Even comments that seem innocent are a risk, because they can contradict the reality of your code. In other words, comments introduce a type of duplication a human repetition of a computer-language solution. That means theyre subject to inconsistency, just like duplicated code in your application.
Another programmer might update the implementation without remembering to adjust the comments. This is particularly likely when a comment applies to many lines of code or is separated by some distance from its implementation. Developers get particularly sloppy with boilerplate like this:/** * Constructor.
* * @param name (required) brand name of the product. Must have * content. Length must be in range 1.
.50. * @param price (optional) purchase price of the product.
* @param units (required) number of units currently in stock. * Can not be less than 0.*/public Product(string name, decimal price, integer units) .
.Some companies mandate these comment blocks, under the assumption that more information means less ambiguity. This is true until the comment block is copied and pasted one too many times and becomes a new source of bad information.
False comments create a trap for the coders who follow. Believe a faulty comment, and you start a chain of bad assumptions that can lead to overlooking an existing bug or even introducing a new one.Everything liesComments are untrustworthy.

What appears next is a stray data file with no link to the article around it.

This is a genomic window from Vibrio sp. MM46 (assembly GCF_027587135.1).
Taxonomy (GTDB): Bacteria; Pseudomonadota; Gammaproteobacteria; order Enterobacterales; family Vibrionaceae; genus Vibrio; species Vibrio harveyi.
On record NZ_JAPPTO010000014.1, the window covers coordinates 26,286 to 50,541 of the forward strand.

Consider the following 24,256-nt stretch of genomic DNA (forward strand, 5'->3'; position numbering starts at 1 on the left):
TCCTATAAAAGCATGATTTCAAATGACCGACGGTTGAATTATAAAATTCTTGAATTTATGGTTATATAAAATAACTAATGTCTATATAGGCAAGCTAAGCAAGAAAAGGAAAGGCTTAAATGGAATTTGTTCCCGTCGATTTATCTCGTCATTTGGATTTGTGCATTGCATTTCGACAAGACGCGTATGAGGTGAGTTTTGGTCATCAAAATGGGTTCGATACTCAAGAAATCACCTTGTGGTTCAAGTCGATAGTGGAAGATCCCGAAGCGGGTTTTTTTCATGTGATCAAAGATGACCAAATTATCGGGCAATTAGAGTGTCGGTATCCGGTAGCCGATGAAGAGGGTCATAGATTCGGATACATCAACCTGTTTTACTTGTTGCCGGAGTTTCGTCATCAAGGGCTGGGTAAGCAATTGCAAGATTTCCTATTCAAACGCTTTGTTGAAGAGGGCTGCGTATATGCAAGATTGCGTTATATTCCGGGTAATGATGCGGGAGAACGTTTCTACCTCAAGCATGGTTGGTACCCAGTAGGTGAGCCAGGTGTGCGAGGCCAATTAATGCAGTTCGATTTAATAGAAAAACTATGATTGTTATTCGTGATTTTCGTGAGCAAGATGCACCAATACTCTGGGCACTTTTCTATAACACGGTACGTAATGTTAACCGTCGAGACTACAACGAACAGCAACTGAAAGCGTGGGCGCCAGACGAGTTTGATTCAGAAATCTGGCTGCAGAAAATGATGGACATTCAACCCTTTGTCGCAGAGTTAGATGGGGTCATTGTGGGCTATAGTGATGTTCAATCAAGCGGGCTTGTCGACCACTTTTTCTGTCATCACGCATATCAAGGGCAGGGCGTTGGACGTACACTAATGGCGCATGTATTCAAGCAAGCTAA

There are no unit tests that can guarantee their truth. But this is not a unique problem. In fact, almost everything can lie.
A typical coding project repeats itself in many different domains. There are design requirements, documentation, data schema all of which can contradict one another. And although every project needs to designate a single source of authority, it also needs to include these other ingredients that can come into conflict.
Consider an API document. You can build it with all the right types, members, and method signatures using reflection. Theres almost no opportunity for a lie to sneak in.
But after that, someone needs to write the descriptions that give the code structures meaning. The fact that API documents can lie is a source of frustration for developers working with fast-changing technology, but hardly a reason to abandon them.The problems dont stop with documentation.
Even if you replace every comment with carefully named variables and method names, those names can also be turned into lies by someone elses careless edits. In other words, the risk of believing a comment is real. But dont conflate the risk of using a comment with the risk of writing one.
Comments are lies tells us to stop trusting comments uncritically, not to stop writing them. Comments are a trail of breadcrumbsEven an incorrect comment isnt necessarily useless. Consider the following cryptic comment thats been buried in the open-source code to my favorite rhythm game for more than a decade:// to match ITG1's late arrows.